Freesia Growing Instructions
Cultivation Instructions for Cut Freesia
Freesia's can be produced year round. However in most instances you need ground cooling to get flower inducement in the warmer time of the year. At most companies ground cooling is not available and so flower production is from November through June/ July.
Best is to use corms in the size 5/6. They need to show root tips at the bottom of the corm before planting. Desinfect the soil by either steaming or fumigation. Rotatil the soil well before planting. Plant the bulbs by pushing them into the ground by hand where they will be about 1 to 1.5 inches deep. Be sure the soil is moist at planting. Cover plant holes with a rake. Plant density is about 8 to 10 corms per Square feet. Put two layers of meshwire on top before they come out of the ground. Wait with watering untill 7 day's after planting. Let them sprout first themselves before irrigation.
While the crop is stretching raise the wire accordingly. Watch for diseases like Thrips and aphids. Soil fumigation is very important to prevent Fusarium. This disease is one of the larger diseases in the freesia crop. The only remedie is to fumigate well prior to planting.
From planting untill harvesting takes 16 to 20 weeks. You can harvest main stem with one to two side shoots. After picking the main stem you will still get more side shoots that can be of very good quality. Average we have growers get 3 stems per corm.
Cultivation Instructions for Potted Freesia
Freesias originated from South Africa where they bloom in winter and spring. They die off in late spring and in the summer time they get they're heat of about 80°F to 85°F to get plant ripe again. In the fall it starts to rain and they come up and with colder nights of about 50°F the freesia will produce a flower. A freesia will bloom depending on what temperature it is. This is different compared to other bulbs crops.
We are trying to get the same thing established in a warm room. The warm room is run at 83°F to 85°F with a humidity of 75% to 80%. At this temperature we keep the bulbs for about 14 to 20 weeks depending at what time of year the bulbs are lifted and what variety.
The bulbs are ripe to plant when they show small root tips at the bottom. This is easy to see and when the first tips are showing the bulbs can be planted. Some growers prefer to keep them in the room even longer to have the material really ripe so after planting they start right away. After planting growers who grow them for cuts they let the temperature stay between 60 and 65F. By this temperature it's making a nice plant but he is not working on initiating a flower. When the plant is big enough according to the grower he will cool down his greenhouse by opening up windows or run his cooling system what are hoses that are dug in the soil next to the bulb. From that period on they try to keep the soil temp between 56°F and 62°F. By this temperature the freesia will work on flower inducing this will take between 3 to 4 weeks depending per variety. When the flower is induced you still want to continue with cooling or you will see more thumbing of the buds. When the flower is moving up you also want to block some of the direct sunlight. This will heat up the plant temperature and that will also affect the quality of the flower. In winter time and early spring the direct light is not a problem at all. Later spring towards the summer is where we want to start using a light shade. During this period when it is working on his flower you want to keep the temperature as even as possible without big temp variances to get the best quality.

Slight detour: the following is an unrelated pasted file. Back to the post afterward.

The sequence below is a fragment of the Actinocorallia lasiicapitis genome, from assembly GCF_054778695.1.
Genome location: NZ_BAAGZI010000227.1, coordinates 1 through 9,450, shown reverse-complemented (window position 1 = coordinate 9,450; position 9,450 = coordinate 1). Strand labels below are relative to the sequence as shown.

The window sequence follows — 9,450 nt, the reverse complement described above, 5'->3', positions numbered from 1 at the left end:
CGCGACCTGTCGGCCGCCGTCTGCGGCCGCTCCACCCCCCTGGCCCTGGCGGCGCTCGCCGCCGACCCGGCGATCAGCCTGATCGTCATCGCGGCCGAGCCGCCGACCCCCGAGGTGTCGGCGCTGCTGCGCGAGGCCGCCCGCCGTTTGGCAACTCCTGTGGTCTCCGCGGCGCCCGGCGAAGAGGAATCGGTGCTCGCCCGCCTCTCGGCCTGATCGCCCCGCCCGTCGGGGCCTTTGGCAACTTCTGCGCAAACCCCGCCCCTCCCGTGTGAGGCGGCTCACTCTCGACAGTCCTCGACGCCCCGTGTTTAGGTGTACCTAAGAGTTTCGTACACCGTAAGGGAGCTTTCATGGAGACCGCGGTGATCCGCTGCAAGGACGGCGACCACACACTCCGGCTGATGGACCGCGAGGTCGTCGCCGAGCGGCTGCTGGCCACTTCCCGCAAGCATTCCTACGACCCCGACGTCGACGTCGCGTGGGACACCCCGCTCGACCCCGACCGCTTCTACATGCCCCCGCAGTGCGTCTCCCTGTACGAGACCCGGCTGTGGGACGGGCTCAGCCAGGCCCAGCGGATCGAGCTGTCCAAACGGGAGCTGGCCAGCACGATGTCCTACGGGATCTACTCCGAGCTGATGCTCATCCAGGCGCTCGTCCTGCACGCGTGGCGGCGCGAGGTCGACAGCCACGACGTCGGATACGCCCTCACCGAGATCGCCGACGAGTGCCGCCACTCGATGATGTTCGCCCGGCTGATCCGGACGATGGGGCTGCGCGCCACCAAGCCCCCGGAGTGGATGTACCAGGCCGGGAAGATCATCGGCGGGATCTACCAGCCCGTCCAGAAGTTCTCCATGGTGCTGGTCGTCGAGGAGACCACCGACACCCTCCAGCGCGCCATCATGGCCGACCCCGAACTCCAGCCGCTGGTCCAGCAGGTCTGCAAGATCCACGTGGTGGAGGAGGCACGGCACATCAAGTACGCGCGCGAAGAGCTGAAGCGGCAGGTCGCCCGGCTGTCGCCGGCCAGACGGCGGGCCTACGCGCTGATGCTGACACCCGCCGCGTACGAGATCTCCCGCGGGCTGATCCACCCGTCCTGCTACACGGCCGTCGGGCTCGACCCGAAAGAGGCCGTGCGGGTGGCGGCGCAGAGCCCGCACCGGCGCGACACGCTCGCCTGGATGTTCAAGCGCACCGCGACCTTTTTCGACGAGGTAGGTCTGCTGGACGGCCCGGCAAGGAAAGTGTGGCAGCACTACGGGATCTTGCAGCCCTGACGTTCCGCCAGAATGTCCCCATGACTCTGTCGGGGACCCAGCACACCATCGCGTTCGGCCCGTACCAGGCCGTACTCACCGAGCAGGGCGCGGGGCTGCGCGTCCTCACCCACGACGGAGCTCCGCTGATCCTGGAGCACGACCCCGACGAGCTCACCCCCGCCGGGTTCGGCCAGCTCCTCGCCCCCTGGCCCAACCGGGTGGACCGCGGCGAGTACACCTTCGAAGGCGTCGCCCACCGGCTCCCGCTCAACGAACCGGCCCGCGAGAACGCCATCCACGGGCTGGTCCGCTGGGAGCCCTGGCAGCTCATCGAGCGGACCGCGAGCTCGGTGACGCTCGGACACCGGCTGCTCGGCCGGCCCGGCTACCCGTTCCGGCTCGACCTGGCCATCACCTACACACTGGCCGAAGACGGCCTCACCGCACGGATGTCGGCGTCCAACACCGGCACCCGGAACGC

For a potted freesia there are growers that are using Bonzi to keep the freesia short. This is a way to do it but it affects the shelve life negatively. With working the temperatures you can also keep them short and that is why the biggest growers are in the Bay Area (California) where they have cool temperatures. After they had they're warm period they can be put in a 57°F (14°C) room with a small fan blowing air and a humidity of 80%. They can be kept there for 4 to 6 weeks. They will sprout etc but that is normal. Flamingo can look at the circumstances and time of the year and treat the corms in Vista.
After that period the flower grower will receive the corms and will pot them up with 5 to 7 bulbs per 6" or Gallon pot. For a smaller pot like a 4" or 4.5" generally 2 to 3 corms are being used. When it is in later spring you want to put them for an additional 2 weeks in the 48°F cooler after planting. If at the time of planting the conditions are cool then this will not be necessary. After the corms are planted the freesia will flower in about 12 to 14 weeks.
For each time of the year and per variety there will be some adjustments to be made. At Flamingo we have done extensive trials so we have the knowledge to make this successful. If more questions let us know so we can have further discussions about the details.
Flamingo Holland cannot be liable for any loss of profit, growing result or any other commercial damages resulting from use of this guide. This guide is for information purposes only and are not warranted for content, accuracy, or performance overall.